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Caffeinated peanut butter sounds super until you remember the kids

Justina Huddleston is an editor and the head writer for TDmonthly Magazine. She has been a freelance writer for several years, though her real passion is cooking. You can see the recipes she creates on her vegan food blog, A Life of Litt...

Peanut butter with caffeine sounds like the ultimate pick-me-up, but some worry it could pose a danger

A spoonful of protein-rich peanut butter on a hectic day can give you a real boost — and new, caffeine-spiked version promises to do even better.

But just 2 tablespoons of STEEM peanut butter has the same amount of caffeine as two cups of coffee. So New York Sen. Chuck Schumer is calling for the FDA to investigate the safety of the caffeinated product.

Though getting a dose of protein, healthy fats and caffeine in one food sounds like a dream for a busy woman on the go, if that same peanut butter made its way into a child's lunch, the results could be dire.

More: Everything you need to know about kids and caffeine

Journal of Food Science recommends that children between 4 and 12 ingest only 45 milligrams of caffeine daily, but STEEM's caffeinated peanut butter has a whopping 150 milligrams per serving.

On hectic mornings, making lunch for the kids is hard enough without having to worry about using the right peanut butter, and it seems like it would be all too easy to accidentally reach for the wrong jar. And a mischievous snacker who gets into the pantry and grabs the wrong jar of peanut butter might not stop at a 2-tablespoon serving. Considering that one serving of STEEM's product has way more caffeine in it than a child should be consuming anyway, the thought of a little kid going overboard with it is truly scary.

More: 4 Cups of coffee a day is the limit, says new EU study

However, STEEM is arguing that it went through all the appropriate channels when bringing its product to market. The company told Quartz that it "complied with any and every obligation we were required to before putting our product out on shelves" and said it welcomes a further look from the FDA so that the administration "can see that STEEM is perfectly safe when used as directed."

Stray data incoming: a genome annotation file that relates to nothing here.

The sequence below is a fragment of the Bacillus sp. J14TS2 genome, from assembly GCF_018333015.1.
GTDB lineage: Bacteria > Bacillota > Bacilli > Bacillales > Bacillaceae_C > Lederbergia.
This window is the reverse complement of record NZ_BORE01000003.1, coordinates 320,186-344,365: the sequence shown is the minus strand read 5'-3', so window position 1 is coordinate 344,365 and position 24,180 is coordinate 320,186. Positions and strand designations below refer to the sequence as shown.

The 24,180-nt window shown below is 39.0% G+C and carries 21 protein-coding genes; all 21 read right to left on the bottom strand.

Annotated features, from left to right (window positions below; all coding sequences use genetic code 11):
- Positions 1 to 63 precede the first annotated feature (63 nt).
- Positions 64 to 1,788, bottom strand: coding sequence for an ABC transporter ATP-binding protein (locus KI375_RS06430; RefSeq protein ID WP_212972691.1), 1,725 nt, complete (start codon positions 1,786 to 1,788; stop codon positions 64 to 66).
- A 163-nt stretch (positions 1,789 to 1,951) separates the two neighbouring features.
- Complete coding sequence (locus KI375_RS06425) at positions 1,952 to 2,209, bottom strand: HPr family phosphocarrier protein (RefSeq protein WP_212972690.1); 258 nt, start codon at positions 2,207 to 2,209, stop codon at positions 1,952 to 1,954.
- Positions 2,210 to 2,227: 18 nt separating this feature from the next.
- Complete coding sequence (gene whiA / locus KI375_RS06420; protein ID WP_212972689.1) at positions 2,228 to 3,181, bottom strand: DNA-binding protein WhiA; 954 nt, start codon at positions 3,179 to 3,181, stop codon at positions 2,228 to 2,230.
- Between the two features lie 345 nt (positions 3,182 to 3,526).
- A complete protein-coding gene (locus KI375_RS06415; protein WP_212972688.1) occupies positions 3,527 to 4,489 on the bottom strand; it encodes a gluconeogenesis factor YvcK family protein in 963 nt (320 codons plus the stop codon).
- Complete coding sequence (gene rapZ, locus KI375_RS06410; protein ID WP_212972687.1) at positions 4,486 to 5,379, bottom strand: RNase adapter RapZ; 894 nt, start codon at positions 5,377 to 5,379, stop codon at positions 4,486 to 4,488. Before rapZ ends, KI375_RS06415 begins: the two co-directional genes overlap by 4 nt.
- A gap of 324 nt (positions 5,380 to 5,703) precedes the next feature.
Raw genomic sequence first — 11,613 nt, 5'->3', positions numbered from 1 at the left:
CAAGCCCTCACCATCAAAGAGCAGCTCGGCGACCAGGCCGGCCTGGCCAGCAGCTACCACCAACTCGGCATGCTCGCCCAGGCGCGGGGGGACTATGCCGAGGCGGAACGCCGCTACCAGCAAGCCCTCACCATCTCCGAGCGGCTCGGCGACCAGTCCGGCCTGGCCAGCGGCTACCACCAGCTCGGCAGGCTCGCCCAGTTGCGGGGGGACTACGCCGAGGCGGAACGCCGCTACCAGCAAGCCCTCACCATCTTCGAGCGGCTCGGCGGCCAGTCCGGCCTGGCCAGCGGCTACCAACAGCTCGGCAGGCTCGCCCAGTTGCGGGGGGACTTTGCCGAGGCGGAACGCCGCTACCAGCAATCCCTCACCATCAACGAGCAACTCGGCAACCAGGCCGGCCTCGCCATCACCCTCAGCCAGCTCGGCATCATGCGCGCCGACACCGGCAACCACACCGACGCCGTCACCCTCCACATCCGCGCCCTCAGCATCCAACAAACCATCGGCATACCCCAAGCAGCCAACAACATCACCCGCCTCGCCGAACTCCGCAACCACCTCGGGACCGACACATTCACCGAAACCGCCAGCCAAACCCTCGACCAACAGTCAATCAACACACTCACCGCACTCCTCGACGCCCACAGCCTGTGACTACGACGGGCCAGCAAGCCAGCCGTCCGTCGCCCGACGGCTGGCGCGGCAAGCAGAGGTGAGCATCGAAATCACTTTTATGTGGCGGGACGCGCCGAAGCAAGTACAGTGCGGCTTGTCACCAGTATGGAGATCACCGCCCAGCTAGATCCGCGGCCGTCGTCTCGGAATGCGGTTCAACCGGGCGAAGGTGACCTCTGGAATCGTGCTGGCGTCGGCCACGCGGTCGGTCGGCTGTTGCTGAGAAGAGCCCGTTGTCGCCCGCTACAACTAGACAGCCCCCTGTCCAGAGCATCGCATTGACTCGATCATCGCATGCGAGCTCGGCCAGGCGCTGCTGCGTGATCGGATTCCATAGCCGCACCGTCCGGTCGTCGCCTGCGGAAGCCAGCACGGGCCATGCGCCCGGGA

I'm glad the company has taken its product's safety seriously so far and is inviting the FDA to take a closer look — because it's necessary. While it's easy for adults to read the back of the jar and understand that this product is different from regular peanut butter, a lot of young kids won't be able to read the jar at all. The company currently has a warning on the label that the product isn't suitable for young children, but it could do more — maybe a childproof lid, like the kind you would find on a medicine bottle, would help to prevent any tragedies.

At the end of the day, it's easy to say that parents should just keep the peanut butter away from their kids, but I think that as manufacturers, it's STEEM's responsibility to ensure that its product is safe for everyone.

More: Is your coffee habit a medical addiction?

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